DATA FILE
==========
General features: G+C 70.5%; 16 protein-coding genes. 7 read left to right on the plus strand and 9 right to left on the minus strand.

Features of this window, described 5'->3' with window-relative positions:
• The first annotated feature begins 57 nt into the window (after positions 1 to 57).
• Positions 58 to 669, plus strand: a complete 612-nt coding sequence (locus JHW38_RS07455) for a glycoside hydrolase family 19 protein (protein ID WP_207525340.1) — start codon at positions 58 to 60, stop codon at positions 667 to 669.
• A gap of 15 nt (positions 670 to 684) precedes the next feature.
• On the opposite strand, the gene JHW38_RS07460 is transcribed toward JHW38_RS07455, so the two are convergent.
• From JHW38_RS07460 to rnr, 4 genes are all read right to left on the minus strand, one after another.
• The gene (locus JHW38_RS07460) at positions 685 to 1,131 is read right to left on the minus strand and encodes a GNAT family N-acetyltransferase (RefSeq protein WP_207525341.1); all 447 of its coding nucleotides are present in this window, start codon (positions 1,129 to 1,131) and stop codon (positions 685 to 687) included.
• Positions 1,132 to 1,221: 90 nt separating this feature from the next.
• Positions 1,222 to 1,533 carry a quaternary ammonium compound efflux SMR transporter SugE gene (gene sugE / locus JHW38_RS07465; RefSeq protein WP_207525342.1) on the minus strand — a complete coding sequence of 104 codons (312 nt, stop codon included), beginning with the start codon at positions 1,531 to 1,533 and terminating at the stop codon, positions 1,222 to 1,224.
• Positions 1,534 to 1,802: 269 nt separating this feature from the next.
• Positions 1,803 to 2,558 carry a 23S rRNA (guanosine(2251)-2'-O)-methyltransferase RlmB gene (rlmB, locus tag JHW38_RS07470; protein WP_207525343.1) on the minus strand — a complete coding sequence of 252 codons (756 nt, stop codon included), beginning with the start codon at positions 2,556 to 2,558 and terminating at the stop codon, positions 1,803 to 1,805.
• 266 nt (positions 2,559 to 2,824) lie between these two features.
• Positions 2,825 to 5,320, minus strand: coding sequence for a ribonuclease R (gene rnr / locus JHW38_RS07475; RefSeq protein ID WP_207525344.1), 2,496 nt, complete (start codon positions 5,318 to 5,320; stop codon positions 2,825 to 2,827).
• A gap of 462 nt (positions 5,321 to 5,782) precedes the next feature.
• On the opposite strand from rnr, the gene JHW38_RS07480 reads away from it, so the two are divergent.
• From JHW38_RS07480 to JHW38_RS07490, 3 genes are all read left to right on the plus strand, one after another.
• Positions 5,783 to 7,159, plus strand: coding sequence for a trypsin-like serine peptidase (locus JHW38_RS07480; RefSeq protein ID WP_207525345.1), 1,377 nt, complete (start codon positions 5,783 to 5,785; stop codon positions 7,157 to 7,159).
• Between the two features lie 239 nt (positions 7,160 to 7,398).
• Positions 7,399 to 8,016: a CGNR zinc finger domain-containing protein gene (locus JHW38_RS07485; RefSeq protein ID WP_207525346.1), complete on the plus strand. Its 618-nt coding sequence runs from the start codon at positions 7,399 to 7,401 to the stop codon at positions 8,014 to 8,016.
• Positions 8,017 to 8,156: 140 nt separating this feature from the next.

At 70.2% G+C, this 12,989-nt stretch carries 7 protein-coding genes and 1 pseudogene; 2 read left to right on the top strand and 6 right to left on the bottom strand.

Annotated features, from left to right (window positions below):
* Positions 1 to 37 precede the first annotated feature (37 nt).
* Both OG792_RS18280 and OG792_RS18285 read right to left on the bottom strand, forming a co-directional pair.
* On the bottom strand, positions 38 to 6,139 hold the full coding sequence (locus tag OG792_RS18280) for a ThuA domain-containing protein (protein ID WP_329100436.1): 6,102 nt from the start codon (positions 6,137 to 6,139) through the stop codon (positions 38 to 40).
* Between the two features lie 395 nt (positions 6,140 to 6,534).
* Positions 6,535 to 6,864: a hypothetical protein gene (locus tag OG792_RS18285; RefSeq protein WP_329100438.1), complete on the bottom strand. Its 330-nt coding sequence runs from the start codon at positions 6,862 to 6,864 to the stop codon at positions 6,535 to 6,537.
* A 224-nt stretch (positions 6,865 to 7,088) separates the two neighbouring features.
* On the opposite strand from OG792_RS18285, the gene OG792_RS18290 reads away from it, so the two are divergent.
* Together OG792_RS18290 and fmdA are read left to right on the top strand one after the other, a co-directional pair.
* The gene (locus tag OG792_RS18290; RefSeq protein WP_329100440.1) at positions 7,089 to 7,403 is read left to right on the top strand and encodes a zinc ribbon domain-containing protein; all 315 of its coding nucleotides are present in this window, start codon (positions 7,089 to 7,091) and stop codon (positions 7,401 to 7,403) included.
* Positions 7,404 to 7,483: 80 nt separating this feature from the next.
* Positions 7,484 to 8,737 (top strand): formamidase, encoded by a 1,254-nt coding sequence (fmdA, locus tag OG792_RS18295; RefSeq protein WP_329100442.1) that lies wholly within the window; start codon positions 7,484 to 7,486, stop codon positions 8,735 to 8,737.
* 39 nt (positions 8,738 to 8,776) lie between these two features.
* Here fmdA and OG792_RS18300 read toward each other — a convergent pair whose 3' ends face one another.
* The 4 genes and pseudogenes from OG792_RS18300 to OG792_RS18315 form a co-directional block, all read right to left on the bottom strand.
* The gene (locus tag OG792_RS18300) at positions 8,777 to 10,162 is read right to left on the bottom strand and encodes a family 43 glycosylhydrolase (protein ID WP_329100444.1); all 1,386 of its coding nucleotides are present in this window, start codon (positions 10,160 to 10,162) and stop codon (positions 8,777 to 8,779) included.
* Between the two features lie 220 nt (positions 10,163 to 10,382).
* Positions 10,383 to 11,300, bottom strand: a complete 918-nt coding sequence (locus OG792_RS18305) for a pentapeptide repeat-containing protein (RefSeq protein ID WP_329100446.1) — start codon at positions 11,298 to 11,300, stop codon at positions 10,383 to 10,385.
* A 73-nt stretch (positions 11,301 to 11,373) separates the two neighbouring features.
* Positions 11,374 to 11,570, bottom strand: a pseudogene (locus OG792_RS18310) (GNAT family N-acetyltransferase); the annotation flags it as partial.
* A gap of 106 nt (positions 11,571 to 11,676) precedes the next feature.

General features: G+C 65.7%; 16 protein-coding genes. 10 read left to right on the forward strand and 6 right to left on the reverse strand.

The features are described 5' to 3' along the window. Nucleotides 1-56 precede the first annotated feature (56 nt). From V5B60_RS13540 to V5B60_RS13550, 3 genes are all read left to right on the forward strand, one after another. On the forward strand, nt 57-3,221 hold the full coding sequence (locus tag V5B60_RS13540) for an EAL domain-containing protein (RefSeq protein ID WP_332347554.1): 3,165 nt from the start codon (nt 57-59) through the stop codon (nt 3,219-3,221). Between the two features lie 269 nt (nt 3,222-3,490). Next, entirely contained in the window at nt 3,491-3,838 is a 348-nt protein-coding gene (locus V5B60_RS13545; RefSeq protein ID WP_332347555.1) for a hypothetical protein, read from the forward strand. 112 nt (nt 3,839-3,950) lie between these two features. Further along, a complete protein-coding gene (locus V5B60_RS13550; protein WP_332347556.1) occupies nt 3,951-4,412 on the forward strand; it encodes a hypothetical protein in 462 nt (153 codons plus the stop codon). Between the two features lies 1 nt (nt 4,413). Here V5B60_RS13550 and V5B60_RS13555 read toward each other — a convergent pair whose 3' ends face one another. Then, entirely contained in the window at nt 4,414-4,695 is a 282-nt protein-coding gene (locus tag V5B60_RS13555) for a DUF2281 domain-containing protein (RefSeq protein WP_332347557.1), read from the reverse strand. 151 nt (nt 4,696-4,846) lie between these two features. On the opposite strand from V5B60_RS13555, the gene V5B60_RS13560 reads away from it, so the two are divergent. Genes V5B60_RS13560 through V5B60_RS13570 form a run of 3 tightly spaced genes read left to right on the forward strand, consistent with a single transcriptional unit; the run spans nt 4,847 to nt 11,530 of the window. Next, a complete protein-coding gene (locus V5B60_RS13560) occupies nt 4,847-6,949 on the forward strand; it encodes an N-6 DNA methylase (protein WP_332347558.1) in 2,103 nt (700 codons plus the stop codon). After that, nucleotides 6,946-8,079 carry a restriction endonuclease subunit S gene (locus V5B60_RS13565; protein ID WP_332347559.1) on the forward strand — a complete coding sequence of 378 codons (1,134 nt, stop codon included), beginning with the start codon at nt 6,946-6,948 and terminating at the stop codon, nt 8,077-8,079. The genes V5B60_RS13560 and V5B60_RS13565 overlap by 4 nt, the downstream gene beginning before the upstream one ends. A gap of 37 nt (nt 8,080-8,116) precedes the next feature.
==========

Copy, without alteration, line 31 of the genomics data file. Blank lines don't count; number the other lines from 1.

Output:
* Together OG792_RS18290 and fmdA are read left to right on the top strand one after the other, a co-directional pair.